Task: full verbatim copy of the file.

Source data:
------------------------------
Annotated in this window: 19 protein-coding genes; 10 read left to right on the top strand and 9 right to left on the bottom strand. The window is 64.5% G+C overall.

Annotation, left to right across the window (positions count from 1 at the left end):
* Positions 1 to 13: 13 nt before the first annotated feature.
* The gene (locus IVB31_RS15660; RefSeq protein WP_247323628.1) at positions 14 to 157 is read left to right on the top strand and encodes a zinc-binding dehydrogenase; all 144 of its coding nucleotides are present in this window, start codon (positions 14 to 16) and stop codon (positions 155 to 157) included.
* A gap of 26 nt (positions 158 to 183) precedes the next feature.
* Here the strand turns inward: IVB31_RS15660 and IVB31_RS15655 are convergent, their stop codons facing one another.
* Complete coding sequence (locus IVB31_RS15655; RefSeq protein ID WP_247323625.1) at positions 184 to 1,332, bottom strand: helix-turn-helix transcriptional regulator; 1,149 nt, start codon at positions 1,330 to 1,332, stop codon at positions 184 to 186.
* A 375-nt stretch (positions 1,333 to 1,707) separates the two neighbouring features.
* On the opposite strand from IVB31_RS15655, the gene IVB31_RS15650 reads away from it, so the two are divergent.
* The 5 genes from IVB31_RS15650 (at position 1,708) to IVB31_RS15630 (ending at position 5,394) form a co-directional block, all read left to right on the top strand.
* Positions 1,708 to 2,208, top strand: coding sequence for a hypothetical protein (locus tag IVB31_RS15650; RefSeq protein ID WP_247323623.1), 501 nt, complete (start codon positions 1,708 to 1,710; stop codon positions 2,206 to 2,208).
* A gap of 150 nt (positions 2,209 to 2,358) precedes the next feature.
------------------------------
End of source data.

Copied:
Annotated in this window: 19 protein-coding genes; 10 read left to right on the top strand and 9 right to left on the bottom strand. The window is 64.5% G+C overall.

Annotation, left to right across the window (positions count from 1 at the left end):
* Positions 1 to 13: 13 nt before the first annotated feature.
* The gene (locus IVB31_RS15660; RefSeq protein WP_247323628.1) at positions 14 to 157 is read left to right on the top strand and encodes a zinc-binding dehydrogenase; all 144 of its coding nucleotides are present in this window, start codon (positions 14 to 16) and stop codon (positions 155 to 157) included.
* A gap of 26 nt (positions 158 to 183) precedes the next feature.
* Here the strand turns inward: IVB31_RS15660 and IVB31_RS15655 are convergent, their stop codons facing one another.
* Complete coding sequence (locus IVB31_RS15655; RefSeq protein ID WP_247323625.1) at positions 184 to 1,332, bottom strand: helix-turn-helix transcriptional regulator; 1,149 nt, start codon at positions 1,330 to 1,332, stop codon at positions 184 to 186.
* A 375-nt stretch (positions 1,333 to 1,707) separates the two neighbouring features.
* On the opposite strand from IVB31_RS15655, the gene IVB31_RS15650 reads away from it, so the two are divergent.
* The 5 genes from IVB31_RS15650 (at position 1,708) to IVB31_RS15630 (ending at position 5,394) form a co-directional block, all read left to right on the top strand.
* Positions 1,708 to 2,208, top strand: coding sequence for a hypothetical protein (locus tag IVB31_RS15650; RefSeq protein ID WP_247323623.1), 501 nt, complete (start codon positions 1,708 to 1,710; stop codon positions 2,206 to 2,208).
* A gap of 150 nt (positions 2,209 to 2,358) precedes the next feature.